The mass shooting that occurred in San Jose a few days ago is truly tragic. It is a direct reflection of our society’s inability to deal with unstable people and prevent them from carrying out terrible crimes. The shooter was a 57-year old man named Samuel Cassidy, an employee at the Valley Transportation Authority light rail maintenance yard. He kept to himself most of the time and had a hard time getting along with his coworkers; he even hated some of them and those were the ones he specifically targeted. Sadly, the shooting wasn’t a surprise to those who knew him. Five years ago, Cassidy was coming back from a trip to the Philippines when U.S. Customs stopped him. They found many documents relating to terrorism, bomb-making, and explosives. He was detained and interrogated but because he hadn’t committed any crimes, he was let go. Although customs detected him as a threat, they ultimately weren’t able to intercept. Instead of taking zero action whatsoever, they should’ve forced him to go to a specialized program that could help deflect him away from the path of hate. Cassidy was a troubled man who also happened to be a domestic abuser. He attacked his wife multiple times and sexually assaulted her. He always apologized afterwards and promised to never do it again, but he never stayed true to his word. Finally, his wife realized she had had enough and divorced him. Cassidy then had other girlfriends later on who, too, noticed his anger problems. He sexually assaulted some of them as well and one actually filed a restraining order against him. Many of Cassidy’s partners recall him talking about how he hated people and wanted to kill, but he never carried through with that threat. Over the years, he had collected an arsenal of gun, bombs, and explosives. He was all set to carry out a massacre and one final thing set him off. On the day the shooting occurred, Cassidy was actually supposed to attend a disciplinary hearing. However, he tried to avoid that and instead of attending the meeting, he set fire to his house and then drove to his workplace with three guns and killed nine people. When the police arrived and closed in on him, he shot and killed himself.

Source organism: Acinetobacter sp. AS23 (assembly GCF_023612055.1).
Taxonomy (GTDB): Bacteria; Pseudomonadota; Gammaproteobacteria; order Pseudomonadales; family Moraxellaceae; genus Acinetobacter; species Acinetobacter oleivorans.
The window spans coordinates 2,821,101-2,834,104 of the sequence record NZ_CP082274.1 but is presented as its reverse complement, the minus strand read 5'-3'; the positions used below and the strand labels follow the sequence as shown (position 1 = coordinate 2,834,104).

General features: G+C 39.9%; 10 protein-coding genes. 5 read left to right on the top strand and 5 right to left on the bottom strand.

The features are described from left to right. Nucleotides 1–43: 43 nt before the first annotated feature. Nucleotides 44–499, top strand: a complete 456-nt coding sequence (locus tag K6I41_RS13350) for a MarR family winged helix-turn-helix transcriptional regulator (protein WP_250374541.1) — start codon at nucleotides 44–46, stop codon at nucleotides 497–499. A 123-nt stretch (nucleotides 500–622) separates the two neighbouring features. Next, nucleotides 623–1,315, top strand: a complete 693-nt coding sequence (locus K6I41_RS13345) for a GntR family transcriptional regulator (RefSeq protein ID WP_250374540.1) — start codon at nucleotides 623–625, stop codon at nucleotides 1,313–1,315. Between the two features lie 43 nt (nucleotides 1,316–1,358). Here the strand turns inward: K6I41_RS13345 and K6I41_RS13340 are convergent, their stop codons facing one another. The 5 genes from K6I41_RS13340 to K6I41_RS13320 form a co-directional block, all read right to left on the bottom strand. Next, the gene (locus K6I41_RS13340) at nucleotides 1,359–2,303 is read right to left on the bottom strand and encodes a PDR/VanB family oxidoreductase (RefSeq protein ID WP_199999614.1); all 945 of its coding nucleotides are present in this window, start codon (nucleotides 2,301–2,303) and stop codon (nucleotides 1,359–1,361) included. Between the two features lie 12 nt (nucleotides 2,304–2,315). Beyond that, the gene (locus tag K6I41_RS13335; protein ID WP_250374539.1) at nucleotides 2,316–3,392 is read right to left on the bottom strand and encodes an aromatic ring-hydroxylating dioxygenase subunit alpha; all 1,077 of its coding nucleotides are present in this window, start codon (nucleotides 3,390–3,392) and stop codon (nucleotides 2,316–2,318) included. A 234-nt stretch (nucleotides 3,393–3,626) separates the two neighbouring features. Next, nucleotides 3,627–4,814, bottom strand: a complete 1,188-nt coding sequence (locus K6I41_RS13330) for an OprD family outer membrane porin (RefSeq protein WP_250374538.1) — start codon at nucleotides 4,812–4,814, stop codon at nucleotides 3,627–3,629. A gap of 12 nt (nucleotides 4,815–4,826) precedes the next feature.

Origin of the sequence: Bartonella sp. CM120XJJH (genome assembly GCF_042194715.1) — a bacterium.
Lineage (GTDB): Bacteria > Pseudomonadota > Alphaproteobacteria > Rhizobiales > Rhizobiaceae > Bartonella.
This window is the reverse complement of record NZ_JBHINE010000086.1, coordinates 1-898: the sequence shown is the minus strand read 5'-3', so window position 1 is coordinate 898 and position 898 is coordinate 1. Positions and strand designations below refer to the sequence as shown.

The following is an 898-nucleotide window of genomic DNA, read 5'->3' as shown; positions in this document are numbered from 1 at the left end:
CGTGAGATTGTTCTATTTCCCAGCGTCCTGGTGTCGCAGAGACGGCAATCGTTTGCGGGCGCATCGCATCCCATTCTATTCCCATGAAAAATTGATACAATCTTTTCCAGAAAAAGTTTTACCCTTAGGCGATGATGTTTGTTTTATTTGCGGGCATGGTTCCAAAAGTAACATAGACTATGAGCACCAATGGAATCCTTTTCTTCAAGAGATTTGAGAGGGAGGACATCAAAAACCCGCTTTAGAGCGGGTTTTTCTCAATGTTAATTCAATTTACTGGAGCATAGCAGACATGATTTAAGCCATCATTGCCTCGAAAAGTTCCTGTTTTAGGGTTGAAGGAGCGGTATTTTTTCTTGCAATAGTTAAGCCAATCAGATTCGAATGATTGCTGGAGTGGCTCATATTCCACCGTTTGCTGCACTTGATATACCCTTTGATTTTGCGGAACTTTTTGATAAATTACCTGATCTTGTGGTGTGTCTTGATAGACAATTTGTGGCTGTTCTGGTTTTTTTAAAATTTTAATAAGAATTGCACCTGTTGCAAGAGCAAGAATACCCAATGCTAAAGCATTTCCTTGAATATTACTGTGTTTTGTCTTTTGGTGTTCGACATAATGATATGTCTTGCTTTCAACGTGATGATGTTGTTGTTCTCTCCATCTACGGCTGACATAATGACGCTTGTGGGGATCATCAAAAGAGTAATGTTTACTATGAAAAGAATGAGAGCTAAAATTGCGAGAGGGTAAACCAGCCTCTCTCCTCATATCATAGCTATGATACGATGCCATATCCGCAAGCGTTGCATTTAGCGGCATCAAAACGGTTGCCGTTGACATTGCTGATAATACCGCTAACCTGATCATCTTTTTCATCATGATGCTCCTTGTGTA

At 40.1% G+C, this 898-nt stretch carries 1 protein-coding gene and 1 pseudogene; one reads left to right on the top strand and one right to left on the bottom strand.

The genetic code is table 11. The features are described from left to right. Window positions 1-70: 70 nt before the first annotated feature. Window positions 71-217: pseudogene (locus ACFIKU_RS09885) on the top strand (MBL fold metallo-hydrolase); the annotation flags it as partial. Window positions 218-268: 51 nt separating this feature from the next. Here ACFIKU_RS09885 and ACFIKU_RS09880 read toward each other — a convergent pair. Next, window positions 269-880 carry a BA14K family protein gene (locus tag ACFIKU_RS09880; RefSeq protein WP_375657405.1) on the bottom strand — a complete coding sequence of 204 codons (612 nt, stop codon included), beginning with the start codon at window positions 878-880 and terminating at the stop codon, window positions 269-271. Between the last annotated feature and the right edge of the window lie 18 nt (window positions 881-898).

Cassidy was a man who spent his whole life devoted to hate, violence, and guns. I can’t help but think that this shooting probably wouldn’t have happened if U.S. Customs would have sent him off to get psychiatric help. This man should have been stopped years ago. Instead, he has left a legacy of grief behind for the families of the victims to deal with. This shooting could have been prevented if his situation was taken more seriously, but apparently no one realized how much of a danger he could be. Because of this mistake, nine people are dead, ten including Cassidy, and nine heartbroken families and communities are riddled with unimaginable grief. We need to do a better job at intercepting people when we find out they’re a potential danger to others. Shootings like this are going to keep happening until our society acquires the skills not only to detect these types of people, but to divert them as well and make it impossible for them to kill other people. We need to take away their guns, give them emotional skills training, mentor and roleplay with them, and teach them that hate is not the answer. Cassidy obviously had no emotional skills; he couldn’t get along with his coworkers, he attacked his wife, and he sexually assaulted other partners – basically he was headed for a lifetime of violence and disaster. No one gave him the skills he needed, no one tried to stop him, and no one took his guns and bombs away. America has turned into a polarized nation these past few years and this climate of hate is a perfect emotional incubator for people like Cassidy. We have too many hate-filled timebombs out there and they need to be stopped. These people need to be deflected and we need to show them that there is a better way of living. We need to show them how to love.